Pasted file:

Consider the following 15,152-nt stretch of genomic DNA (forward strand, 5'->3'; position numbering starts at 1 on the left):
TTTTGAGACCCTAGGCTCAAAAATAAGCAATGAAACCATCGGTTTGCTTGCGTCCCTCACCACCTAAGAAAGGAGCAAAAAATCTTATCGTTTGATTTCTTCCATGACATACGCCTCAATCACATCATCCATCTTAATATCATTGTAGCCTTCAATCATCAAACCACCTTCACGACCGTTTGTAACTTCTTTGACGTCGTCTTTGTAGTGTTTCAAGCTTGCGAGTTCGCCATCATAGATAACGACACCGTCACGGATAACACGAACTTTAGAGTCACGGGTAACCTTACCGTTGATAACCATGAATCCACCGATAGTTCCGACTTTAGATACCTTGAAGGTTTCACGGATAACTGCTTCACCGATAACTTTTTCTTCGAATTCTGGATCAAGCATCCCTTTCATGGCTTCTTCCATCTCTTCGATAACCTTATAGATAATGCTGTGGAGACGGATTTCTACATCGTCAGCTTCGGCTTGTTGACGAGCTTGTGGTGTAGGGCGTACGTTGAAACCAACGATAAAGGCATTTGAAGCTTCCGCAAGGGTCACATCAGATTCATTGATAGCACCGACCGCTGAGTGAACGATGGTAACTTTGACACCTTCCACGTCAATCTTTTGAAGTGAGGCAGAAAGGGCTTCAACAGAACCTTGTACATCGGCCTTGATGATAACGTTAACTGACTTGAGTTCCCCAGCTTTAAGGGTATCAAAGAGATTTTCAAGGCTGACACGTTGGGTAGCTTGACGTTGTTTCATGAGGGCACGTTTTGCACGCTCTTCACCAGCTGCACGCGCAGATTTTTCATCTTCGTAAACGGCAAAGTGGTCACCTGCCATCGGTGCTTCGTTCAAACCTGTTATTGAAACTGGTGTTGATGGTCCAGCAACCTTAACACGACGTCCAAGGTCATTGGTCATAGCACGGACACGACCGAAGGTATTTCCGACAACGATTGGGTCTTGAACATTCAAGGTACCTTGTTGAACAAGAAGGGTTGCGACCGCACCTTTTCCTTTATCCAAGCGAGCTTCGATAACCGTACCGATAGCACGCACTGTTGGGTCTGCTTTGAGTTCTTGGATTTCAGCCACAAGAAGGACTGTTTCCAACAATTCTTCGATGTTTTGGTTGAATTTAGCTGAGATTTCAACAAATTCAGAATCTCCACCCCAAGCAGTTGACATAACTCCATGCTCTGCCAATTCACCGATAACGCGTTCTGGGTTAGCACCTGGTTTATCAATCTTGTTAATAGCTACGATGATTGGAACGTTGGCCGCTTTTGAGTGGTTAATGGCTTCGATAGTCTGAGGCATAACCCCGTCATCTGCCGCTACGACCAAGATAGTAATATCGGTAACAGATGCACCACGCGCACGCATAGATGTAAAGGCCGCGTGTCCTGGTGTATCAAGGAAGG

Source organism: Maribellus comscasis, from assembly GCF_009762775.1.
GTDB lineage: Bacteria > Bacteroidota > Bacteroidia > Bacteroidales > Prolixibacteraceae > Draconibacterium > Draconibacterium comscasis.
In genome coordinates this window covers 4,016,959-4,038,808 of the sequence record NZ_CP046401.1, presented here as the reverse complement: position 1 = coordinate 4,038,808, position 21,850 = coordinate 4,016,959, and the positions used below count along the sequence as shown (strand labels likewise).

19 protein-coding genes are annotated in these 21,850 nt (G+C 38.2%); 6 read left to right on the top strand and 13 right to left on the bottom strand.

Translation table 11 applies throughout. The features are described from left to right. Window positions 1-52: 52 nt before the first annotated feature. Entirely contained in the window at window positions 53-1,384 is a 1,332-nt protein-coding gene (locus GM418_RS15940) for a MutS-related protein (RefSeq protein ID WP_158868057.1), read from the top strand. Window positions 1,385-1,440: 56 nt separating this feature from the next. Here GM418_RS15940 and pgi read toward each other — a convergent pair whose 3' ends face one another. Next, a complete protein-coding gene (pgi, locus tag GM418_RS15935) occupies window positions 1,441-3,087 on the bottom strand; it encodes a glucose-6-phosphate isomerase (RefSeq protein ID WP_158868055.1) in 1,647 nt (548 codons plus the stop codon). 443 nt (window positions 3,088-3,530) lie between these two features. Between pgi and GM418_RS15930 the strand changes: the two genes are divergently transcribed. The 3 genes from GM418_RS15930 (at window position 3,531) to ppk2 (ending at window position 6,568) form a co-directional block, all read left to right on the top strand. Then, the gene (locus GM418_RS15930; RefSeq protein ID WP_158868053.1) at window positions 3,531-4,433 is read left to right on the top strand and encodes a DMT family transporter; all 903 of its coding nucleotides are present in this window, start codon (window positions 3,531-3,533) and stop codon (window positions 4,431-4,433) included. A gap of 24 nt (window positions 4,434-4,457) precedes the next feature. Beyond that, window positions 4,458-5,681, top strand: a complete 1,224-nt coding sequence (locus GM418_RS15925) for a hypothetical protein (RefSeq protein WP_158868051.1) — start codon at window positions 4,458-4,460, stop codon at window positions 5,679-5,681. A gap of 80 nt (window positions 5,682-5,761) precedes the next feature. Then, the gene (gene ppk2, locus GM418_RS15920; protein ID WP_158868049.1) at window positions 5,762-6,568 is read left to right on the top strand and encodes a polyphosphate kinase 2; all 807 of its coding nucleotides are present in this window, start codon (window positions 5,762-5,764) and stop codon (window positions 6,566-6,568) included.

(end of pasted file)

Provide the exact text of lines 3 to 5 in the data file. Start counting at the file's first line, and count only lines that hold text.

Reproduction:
Source organism: Maribellus comscasis, from assembly GCF_009762775.1.
GTDB lineage: Bacteria > Bacteroidota > Bacteroidia > Bacteroidales > Prolixibacteraceae > Draconibacterium > Draconibacterium comscasis.
In genome coordinates this window covers 4,016,959-4,038,808 of the sequence record NZ_CP046401.1, presented here as the reverse complement: position 1 = coordinate 4,038,808, position 21,850 = coordinate 4,016,959, and the positions used below count along the sequence as shown (strand labels likewise).